Contributor to books, including Memory for Odors, with E. Eich, edited by R.G. Crowder and F.B. Schab, Erlbaum (Hillsdale, NJ), 1995; Advances in Chemical Signals in Vertebrates, edited by R.E. Johnson, Plenum Publishing (New York, NY), 1999; Compendium of Olfactory Research, edited by T. Lorig, Olfactory Research Fund (New York, NY), 2001; Olfaction, Taste and Cognition, edited by C. Rouby, B. Schaal, D. Dubois, R. Gervais, and A. Holley, Cambridge University Press (New York, NY), 2002; Applied Developmental Science Encyclopedia, edited by C.B. Fisher and R.M. Lerner, Sage Publications (Thousand Oaks, CA), 2004; and The Smell Culture Reader, edited by J. Drobnick, Berg (Oxford, England), 2006.

Contributor to periodicals, including the American Journal of Psychology, Life Sciences, Brain Behaviour and Evolution, Psychopharmacology, Evolution and Human Behavior, Visual Arts Research, Chemical Senses, Empirical Studies of the Arts, Animal Behaviour, Psychonomic Bulletin and Review, International Journal of Comparative Psychology, Memory & Cognition, Human Nature, Sleep, Annals of the New York Academy of Sciences, and Behaviour, Research and Therapy. Ad hoc reviewer for American Journal of Psychology, Biological Psychology, Chemical Senses, Developmental Psychobiology, Journal of Sleep Research, Memory & Cognition, Neuropsycholo-gia, Physiology and Behavior, Psychological Science, and Journal of Experimental Psychology: Learning, Memory and Cognition.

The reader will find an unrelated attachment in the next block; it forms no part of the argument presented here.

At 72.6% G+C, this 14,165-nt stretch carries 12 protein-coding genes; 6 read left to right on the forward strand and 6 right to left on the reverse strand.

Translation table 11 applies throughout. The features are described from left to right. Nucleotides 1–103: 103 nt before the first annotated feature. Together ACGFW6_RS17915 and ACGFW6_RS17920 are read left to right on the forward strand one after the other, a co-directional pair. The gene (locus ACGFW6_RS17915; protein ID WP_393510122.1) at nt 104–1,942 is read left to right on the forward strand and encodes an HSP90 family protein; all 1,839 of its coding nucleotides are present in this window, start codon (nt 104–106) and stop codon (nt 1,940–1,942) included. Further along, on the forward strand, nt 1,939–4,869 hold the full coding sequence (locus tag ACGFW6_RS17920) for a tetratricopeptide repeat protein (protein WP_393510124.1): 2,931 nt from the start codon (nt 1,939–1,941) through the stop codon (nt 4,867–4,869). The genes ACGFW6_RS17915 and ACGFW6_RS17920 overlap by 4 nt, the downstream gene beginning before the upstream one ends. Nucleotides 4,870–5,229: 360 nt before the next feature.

Rachel Herz is a leading expert on the psychology of smell and a consultant to the world's largest aromachemical companies. Her research interests include olfactory cognition and emotion with an emphasis on the theme of understanding how biological mechanisms and cognitive processes interact and influence perception, cognition, and behavior. She is also the author of The Scent of Desire: Discovering Our Enigmatic Sense of Smell, which examines the importance of smell in people's lives, from nourishment to procreation to relationships with others.

Called "a well-researched and accessible read" by Marcello A. on the Now Smell This blog, The Scent of Desire traces the evolution of the importance of smell in our lives beginning with our ancient ancestors, whose sense of smell was crucial to their existence. According to the author, smell still plays a critical role in everyone's lives, affecting our emotional, physical, and even sexual lives. "From odor-emotional conditioning and olfactive memory to cultural differences in odor familiarity, Herz explains how odors influence our social relationships and mental health," noted Marcello. Ernest Dempsey, writing on the TCM Reviews Web site, commented: "The Scent of Desire explores the biological basis of our olfaction, describes its evolution, and explains how the presence or absence of the ability to smell affects our quality of life."